Failing Medway Schools are improving too slowly, according to a new report by the schools inspectorate, Ofsted. Last year almost half of all pupils were at schools rated as needing some kind of improvement. Now a follow-up inspection has found nine and a half thousand children remain in schools that are either inadequate or need improvement. Tom Savvides talks to headteacher Christine Easton, students and councillor Mike O'Brien.
It's another blow to the people of Medway - their flagship hospital, which has been in special measures for more than two years, has again been told its casualty department is not up to scratch.
Things are so bad that the Trust in charge has reached out to other parts of the NHS for help. On Wednesday and Thursday mornings this week, ambulances won't go to the Medway Maritime but instead will take patients to Maidstone, the Darent Valley or even to Canterbury.
Bosses say it's a temporary measure but inspectors from the Care Quality Commission say there's a lack of leadership - and a risk to patient safety.
David Johns talked to Simon Bolton, Unison, and Councillor David Brake, Medway Council. Conservative.
Following a recent inspection of Medway Foundation Trust by the Care Quality Commission (CQC) the Trust has asked for support from across the local healthcare system to help them make the improvements needed. Ambulances will be diverted from Medway Maritime Hospital between 7am and midday on Wednesday 16th and Thursday 17th September. Walk-in patients to the A&E department will continue to be seen at the hospital.
Ambulance patients will instead be taken, according to clinical need, to either Maidstone Hospital, Darent Valley Hospital or the Kent and Canterbury Hospital. Some patients including paediatric, cardiac, maternity and abdominal aortic aneurysm will continue to be taken to the Medway Maritime Hospital.
NHS England is working closely alongside the ambulance service and all local NHS hospitals and providers to implement this temporary measure whilst staff at Medway Maritime Hospital continue to work to improve services to patients. We are also working with partners across the healthcare system to put in place further measures to support staff at the hospital. This includes additional training for clinical staff in the emergency department and bringing in experienced clinical staff to work in Medway Maritime’s A&E department which will allow staff time to attend training.
We are also working with local authorities and community health teams to help improve the flow of patients through the hospital. Ensuring the delivery of safe care to patients and the public in Kent and Medway is our absolute priority.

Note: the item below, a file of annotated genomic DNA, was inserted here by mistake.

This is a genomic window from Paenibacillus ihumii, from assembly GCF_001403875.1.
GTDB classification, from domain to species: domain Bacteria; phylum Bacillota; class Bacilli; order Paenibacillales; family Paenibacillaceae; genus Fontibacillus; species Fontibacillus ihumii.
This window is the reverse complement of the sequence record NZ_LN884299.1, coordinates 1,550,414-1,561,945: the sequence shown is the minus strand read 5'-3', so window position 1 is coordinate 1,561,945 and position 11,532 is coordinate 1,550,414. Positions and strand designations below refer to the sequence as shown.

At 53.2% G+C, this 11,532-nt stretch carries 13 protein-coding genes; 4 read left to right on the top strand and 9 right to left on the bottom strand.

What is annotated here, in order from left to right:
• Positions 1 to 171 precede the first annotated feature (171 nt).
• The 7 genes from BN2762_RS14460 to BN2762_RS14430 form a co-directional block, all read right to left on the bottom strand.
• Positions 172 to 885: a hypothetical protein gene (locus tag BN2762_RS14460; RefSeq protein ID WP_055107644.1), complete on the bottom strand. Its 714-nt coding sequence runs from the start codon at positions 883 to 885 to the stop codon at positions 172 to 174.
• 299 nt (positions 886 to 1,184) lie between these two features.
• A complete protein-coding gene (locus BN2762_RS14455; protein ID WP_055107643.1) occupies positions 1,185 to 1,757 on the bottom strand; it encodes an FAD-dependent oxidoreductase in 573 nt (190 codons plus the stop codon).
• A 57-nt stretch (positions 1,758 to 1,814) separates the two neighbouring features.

Patients in the Emergency Department at Medway Maritime Hospital are still being put at risk, according to the latest inspection.
The Care Quality Commission visited the hospital at the end of August and found that staff in A and E weren't able to cope during busy periods.
Just a few months ago a new Chief Executive was appointed to turn things around.
In a statement before the inspection, Lesley Dwyer said it wasn't possible for the trust to go from inadequate to outstanding overnight but that an action plan was in place.
The Turbine Hall at Kingsnorth Power Station on the Hoo Peninsula has been demolished.
More than two thousands tonnes of steel were taken down in a controlled explosion at 1 o'clock this afternoon.
The electricity station closed two years ago. Watch the video below.
Police investigating the murder of a man in Chatham have arrested a further four people.
33-year-old Michael Tierney was found badly injured in Haig Avenue earlier this week. He died in hospital yesterday.
It's believed there was a disturbance between four men in Glencoe Road before he was injured.
Police have now arrested a total of six people after four new arrests.
Two 39-year-old men from Chatham have been arrested on suspicion of murder, while a 37-year-old woman and a 32-year-old woman, both from Chatham, are in custody on suspicion of assisting an offender.
Two people arrested on Wednesday remain in police custody. They are a 26-year-old man from Chatham, who was arrested on suspicion of attempted murder, and a 27-year-old woman, also from the town, who was arrested on suspicion of assisting an offender.
A wanted fly-tipper has been found and given a suspended prison sentence for his involvement in the dumping and burning of more than 30 tonnes of rubbish.
Glen Dobson, 54, of Victoria Street in Rochester disappeared mid-investigation and was found guilty in his absence.
He was ordered to pay £100 in costs for the offences at a site in Ash Tree Lane, Chatham.
Fly-tipping is unacceptable and will always be taken very seriously.
In the space of 24 hours, there have been three big fires in the south east. In the first, smoke and flames leapt in the air at the Medway City Estate - and at one stage could be seen across three counties.
Then, as firefighters were tackling that blaze at the recycling plant, a major fire started in Maidstone town centre. In Sussex, sixteen acres of Ashdown forest were destroyed as grassland went up in flames.
It's put the fire services under real pressure as David Johns reports.
He spoke to Steve Jeffery from Kent Fire & Rescue Service; Chief Superintendent Steve Corbishley from Kent Police; and David Harrison from Maidstone Borough Council.
A man has been arrested after a fire destroyed a bookshop in the middle of Maidstone in Kent overnight.
The blaze at "The Works" on Week Street also affected four other neighbouring stores. It is thought the pedestrianised area outside the shops will have to remain closed for at least 48 hours. Our reporter David Johns sent this from the scene.